Europe shouts the truth out loud, Romania pretends to be deaf: the democracy crisis in Romania brings the MISA case to international attention again

The Danish media points out again at the MISA case as being a severe violation of the human rights that questions Romania’s status as an European state

While the Romanian authorities strive to hide under the doormat the inconvenient truth about the persecutions against yoga teacher Gregorian Bivolaru and hundreds of MISA members and students, across borders this scandal brings more and more attention from mass media, NGO activists and tens of European Parliament Members. We present below an article published on July 19, in Politiken, one of the most highly regarded newspapers in Denmark.

Yoga School Case Is Now the Biggest Case of Human Rights Violation in Romania

By Vibeke Sperling

The MISA case shows that Romania has not cut the connection with the obscure practices of the Securitate intelligence service under Ceausescu
Agents of the feared Securitate of the communist times are still playing havoc within the Romanian Government

The EU has become even more skeptical about Romania not fulfilling the demands for a constitutional state, which can ensure the human rights of its people. And now a member of the European Parliament has fueled the discussion by posing questions about a specifically embarrassing case. Member of Parliament Rita Borsellino, an esteemed human rights and anti-Mafia activist, asks the EU Commission what is its “assessment on the reality of the freedom of religion in Romania, and what are the actions taken to ensure the protection of the freedom of religion for the yoga practitioners in Romania?” At least 30 European parliamentarians have engaged in this case, including Denmark’s Margrethe Auken (SF).
The issue is the so-called MISA case, in which a Romanian yoga movement is indicted for terror, among other things. This case has been under surveillance internationally, and especially by the EU, ever since the founder and leader of the movement, Gregorian Bivolaru, received political asylum in Sweden in 2005. The EU commission recommended the Romanian government to respect the independency of justice, since several lower court authorities already acquitted Bivolaru.
During a meeting last week between the leader of the EU Commission, José Manuel Barroso, and the Romanian Prime Minister Victor Ponta, on the concerns which the EU has about Romania, the MISA case was also addressed, since this case displays a serious violation of human rights in an EU country.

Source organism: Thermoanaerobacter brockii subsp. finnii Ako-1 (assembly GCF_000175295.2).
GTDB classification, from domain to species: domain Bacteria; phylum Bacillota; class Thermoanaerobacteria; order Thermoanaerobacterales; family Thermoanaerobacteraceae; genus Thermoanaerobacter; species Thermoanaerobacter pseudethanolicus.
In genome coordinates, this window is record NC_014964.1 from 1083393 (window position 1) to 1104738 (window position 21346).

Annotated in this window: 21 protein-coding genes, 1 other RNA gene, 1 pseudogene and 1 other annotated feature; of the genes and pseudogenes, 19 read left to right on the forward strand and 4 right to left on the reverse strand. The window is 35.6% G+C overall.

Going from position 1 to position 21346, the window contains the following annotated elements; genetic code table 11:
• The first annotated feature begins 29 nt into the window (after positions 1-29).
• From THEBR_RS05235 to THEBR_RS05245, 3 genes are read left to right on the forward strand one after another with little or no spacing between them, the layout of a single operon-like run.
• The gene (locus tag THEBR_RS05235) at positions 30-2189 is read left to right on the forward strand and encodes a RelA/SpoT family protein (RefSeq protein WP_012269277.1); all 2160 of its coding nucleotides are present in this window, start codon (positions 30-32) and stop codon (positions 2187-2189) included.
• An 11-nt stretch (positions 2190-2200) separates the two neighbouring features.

In 2004, the Romanian yoga school went through an anti-terror raid by special anti-terror forces, based on false charges. For the moment, the chief prosecutor behind the raid on MISA, George Balan, is being investigated for misuse of power and corruption. But the case still continues against Bivolaru in spite of his political asylum in Sweden. Members of all the different groups in the European Parliament have signed letters to the Romanian Government, in which they express their alarm and concern for the way Bivolaru and MISA are being treated. Amnesty International and the Romanian Helsinki group repeatedly filed reports about the case, which is being regarded as the biggest human rights scandal in Romania.
The persecution against Bivolaru started all the way back in the communist time. In 1972 he was accused of spreading pornography, but received amnesty and was released before he finished the 1 year sentence. In 1984 he was accused of conspiring against Romanian leader Nicolae Ceausescu. After the Romanian revolution in 1989, yoga practice, forbidden during communism, was again legalized, and Gregorian Bivolaru, who was teaching yoga classes in secret, founded MISA, which teaches Kashmirian philosophy and Indian Ayurveda, among other things. The courses started in Bucharest, but they soon spread throughout the entire country.